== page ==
|Cato Foreign Policy Briefing No. 6||January 8, 1991|
by Doug Bandow
Doug Bandow is a senior fellow at the Cato Institute and a nationally syndicated columnist. The author of Human Resources and Defense Manpower, a National Defense University textbook, he served as a special assistant to President Reagan and worked with the Military Manpower Task Force.
When the United States was founded more than 200 years ago, conscription was not an issue. Indeed, had the Constitution authorized a draft, there would have been no union. Observes historian Jack Franklin Leach, "It is quite likely that had the delegates at Philadelphia extended the power 'to raise and support armies' by adding the phrase, 'by voluntary means, and if necessary by draft upon the male population,' they would have generated insurmountable opposition throughout the country and in state ratifying conventions."(1) Today, however, many federal powers that would once have been inconceivable seem natural, including conscription.
The first U.S. draft occurred during the Civil War; thereafter, the only major conflict Washington fought without compulsory military service was the Spanish American War. In 1940 Congress approved the first peacetime draft, and conscription continued, with one brief break, until 1973. At that time President Richard Nixon inaugurated the All-Volunteer Force (AVF), in part to help dissipate social conflict over the Vietnam War.
There is no doubt that the volunteer system has succeeded in peacetime. The military has had no trouble filling its ranks with top-quality people--young men and woman who are, in fact, better educated and brighter than their civilian counterparts. During the first half of Fiscal Year 1990, for instance, 91 percent of new recruits had graduated from high school, compared with 75 percent of all 18-to 24-year-olds; 96 percent of enlistees scored in the top three (of five) categories of the Armed Forces Qualification Test (AFQT), compared with just 69 percent of civilian youth. The military achieved comparable results throughout the 1980s, despite predictions that continued economic growth would make recruiting difficult (see Appendix 1).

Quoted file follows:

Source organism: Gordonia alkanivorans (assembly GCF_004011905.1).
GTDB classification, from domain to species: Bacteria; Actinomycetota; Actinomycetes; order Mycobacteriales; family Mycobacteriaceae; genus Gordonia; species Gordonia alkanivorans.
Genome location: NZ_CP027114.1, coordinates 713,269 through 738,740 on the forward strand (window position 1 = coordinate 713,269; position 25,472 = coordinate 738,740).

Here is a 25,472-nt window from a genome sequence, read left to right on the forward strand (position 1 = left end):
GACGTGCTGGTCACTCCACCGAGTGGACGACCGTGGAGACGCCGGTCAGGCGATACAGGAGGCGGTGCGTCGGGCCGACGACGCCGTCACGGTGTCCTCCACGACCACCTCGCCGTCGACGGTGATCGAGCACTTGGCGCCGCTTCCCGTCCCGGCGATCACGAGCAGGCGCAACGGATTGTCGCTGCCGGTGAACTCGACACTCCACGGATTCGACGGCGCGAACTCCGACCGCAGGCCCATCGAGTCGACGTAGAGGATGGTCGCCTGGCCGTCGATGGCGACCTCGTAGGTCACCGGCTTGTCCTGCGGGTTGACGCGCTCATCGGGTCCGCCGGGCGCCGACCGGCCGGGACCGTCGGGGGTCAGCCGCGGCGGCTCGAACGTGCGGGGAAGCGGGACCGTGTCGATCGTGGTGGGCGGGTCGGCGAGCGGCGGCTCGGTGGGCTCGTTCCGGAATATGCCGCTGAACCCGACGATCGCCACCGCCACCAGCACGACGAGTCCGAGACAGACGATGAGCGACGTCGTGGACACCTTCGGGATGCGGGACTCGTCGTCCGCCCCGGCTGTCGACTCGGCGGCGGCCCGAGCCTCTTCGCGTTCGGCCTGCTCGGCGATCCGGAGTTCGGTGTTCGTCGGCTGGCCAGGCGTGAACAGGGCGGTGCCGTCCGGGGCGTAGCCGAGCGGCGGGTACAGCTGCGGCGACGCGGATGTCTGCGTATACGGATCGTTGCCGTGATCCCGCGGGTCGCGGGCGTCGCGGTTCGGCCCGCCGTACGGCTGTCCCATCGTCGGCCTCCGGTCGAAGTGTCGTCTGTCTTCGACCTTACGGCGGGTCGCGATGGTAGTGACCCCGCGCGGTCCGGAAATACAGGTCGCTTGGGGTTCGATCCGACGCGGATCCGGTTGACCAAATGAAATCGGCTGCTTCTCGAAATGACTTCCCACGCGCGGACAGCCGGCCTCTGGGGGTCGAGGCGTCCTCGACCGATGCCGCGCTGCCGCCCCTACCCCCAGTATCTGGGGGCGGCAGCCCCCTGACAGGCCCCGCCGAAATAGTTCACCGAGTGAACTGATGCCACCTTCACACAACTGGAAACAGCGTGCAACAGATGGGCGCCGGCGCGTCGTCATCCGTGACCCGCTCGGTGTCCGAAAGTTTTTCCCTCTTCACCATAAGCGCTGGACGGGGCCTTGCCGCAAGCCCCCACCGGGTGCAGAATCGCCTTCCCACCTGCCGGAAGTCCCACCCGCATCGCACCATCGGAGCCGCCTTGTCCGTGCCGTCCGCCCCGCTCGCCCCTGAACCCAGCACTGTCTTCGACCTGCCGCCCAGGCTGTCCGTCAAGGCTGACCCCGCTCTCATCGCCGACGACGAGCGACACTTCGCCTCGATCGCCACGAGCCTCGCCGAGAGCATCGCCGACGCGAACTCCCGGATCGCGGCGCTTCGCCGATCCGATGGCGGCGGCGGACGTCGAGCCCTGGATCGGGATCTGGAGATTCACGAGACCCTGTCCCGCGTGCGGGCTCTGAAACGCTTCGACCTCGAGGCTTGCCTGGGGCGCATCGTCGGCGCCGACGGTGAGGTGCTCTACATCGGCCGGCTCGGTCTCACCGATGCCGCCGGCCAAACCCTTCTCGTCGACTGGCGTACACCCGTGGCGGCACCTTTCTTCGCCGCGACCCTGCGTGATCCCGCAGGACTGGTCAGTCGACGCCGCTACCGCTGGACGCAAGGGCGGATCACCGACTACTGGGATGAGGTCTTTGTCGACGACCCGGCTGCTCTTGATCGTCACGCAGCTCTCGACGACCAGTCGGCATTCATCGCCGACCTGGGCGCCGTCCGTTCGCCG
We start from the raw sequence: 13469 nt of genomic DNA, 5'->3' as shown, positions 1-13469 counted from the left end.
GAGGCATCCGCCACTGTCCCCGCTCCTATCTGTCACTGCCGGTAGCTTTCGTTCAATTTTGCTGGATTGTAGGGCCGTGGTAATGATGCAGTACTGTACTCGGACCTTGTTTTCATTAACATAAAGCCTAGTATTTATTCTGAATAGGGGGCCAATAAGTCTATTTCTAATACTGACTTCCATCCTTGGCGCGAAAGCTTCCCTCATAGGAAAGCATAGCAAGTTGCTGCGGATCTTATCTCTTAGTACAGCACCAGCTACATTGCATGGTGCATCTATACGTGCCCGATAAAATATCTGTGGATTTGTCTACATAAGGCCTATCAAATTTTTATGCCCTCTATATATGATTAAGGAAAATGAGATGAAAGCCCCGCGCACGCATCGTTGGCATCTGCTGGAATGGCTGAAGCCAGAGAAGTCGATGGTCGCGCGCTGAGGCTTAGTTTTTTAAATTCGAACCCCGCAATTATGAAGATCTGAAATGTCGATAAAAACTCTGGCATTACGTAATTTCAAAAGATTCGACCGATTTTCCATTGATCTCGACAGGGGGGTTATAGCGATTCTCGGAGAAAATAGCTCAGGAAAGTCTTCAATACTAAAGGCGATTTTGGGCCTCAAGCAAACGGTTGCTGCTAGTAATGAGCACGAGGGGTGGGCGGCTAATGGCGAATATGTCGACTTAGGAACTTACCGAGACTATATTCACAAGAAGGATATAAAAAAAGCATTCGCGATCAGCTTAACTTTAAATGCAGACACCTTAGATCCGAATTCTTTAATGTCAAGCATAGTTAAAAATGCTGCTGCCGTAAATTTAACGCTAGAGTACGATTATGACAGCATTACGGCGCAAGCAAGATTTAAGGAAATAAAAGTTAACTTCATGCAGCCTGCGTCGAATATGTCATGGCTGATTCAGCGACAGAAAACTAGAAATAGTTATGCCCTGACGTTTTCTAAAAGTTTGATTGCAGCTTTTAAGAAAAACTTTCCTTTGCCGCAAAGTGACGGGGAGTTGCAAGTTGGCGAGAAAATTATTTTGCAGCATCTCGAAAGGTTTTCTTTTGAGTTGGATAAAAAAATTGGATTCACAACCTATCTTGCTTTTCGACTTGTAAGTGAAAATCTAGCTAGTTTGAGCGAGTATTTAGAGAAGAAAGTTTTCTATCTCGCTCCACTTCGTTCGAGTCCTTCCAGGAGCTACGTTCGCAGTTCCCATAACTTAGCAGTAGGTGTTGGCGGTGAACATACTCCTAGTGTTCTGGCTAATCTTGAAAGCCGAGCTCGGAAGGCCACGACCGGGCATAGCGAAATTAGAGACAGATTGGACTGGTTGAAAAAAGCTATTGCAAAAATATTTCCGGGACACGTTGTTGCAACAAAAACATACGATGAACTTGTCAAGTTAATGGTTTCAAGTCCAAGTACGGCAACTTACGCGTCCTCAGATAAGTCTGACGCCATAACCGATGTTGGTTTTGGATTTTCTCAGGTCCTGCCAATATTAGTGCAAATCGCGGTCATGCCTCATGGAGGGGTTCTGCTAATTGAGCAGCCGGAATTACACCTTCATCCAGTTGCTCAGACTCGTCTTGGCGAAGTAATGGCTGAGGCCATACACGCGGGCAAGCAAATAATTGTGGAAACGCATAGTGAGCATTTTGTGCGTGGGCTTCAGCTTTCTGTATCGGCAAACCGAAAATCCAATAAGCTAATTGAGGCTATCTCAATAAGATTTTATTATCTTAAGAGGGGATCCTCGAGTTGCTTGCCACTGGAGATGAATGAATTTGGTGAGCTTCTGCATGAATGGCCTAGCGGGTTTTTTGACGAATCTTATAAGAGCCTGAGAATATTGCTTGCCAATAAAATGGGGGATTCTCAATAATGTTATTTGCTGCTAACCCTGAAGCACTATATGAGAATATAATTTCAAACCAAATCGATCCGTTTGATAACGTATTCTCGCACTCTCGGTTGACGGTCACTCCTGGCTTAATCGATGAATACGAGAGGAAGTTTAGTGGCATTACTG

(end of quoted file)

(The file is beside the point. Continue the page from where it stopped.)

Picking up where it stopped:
The volunteer military has not been seriously tested in combat, and now that hostilities in the Persian Gulf are a real possibility, a number of observers are advocating a return to the draft. Some say that the falloff in new enlistments since the start of Operation Desert Shield demonstrates that the AVF is failing to meet its first serious challenge.(2) Other critics worry that volunteerism will not provide enough replacements should war come. Many long-time advocates of conscription complain that the AFV is "unfairly" placing the burden of defense on poor minorities. Finally, some people contend that the AVF has made it too easy for the president to intervene in the gulf because the policymaking elite has no contact with anyone in the military rank and file.
|Full Text of Foreign Policy Brief No. 6 (HTML)|
© 1991 The Cato Institute
Please send comments to webmaster